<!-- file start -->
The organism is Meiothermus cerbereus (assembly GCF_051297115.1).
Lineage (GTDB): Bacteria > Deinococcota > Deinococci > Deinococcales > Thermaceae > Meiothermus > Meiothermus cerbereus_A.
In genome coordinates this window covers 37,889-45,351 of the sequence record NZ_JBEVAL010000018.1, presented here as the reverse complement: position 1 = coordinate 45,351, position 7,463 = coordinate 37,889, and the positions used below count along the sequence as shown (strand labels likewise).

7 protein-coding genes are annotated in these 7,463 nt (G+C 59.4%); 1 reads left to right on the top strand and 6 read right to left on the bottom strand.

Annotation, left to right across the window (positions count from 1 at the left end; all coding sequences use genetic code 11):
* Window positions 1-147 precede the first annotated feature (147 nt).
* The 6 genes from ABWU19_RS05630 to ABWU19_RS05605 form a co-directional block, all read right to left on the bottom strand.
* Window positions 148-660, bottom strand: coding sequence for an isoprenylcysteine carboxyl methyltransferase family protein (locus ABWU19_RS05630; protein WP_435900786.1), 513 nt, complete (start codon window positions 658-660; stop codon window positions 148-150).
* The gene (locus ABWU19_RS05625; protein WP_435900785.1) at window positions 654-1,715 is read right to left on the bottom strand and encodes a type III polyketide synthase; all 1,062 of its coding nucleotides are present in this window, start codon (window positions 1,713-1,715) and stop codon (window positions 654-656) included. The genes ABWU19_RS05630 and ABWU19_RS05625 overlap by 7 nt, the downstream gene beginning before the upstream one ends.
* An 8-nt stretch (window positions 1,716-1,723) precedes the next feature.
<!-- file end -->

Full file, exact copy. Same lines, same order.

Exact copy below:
The organism is Meiothermus cerbereus (assembly GCF_051297115.1).
Lineage (GTDB): Bacteria > Deinococcota > Deinococci > Deinococcales > Thermaceae > Meiothermus > Meiothermus cerbereus_A.
In genome coordinates this window covers 37,889-45,351 of the sequence record NZ_JBEVAL010000018.1, presented here as the reverse complement: position 1 = coordinate 45,351, position 7,463 = coordinate 37,889, and the positions used below count along the sequence as shown (strand labels likewise).

7 protein-coding genes are annotated in these 7,463 nt (G+C 59.4%); 1 reads left to right on the top strand and 6 read right to left on the bottom strand.

Annotation, left to right across the window (positions count from 1 at the left end; all coding sequences use genetic code 11):
* Window positions 1-147 precede the first annotated feature (147 nt).
* The 6 genes from ABWU19_RS05630 to ABWU19_RS05605 form a co-directional block, all read right to left on the bottom strand.
* Window positions 148-660, bottom strand: coding sequence for an isoprenylcysteine carboxyl methyltransferase family protein (locus ABWU19_RS05630; protein WP_435900786.1), 513 nt, complete (start codon window positions 658-660; stop codon window positions 148-150).
* The gene (locus ABWU19_RS05625; protein WP_435900785.1) at window positions 654-1,715 is read right to left on the bottom strand and encodes a type III polyketide synthase; all 1,062 of its coding nucleotides are present in this window, start codon (window positions 1,713-1,715) and stop codon (window positions 654-656) included. The genes ABWU19_RS05630 and ABWU19_RS05625 overlap by 7 nt, the downstream gene beginning before the upstream one ends.
* An 8-nt stretch (window positions 1,716-1,723) precedes the next feature.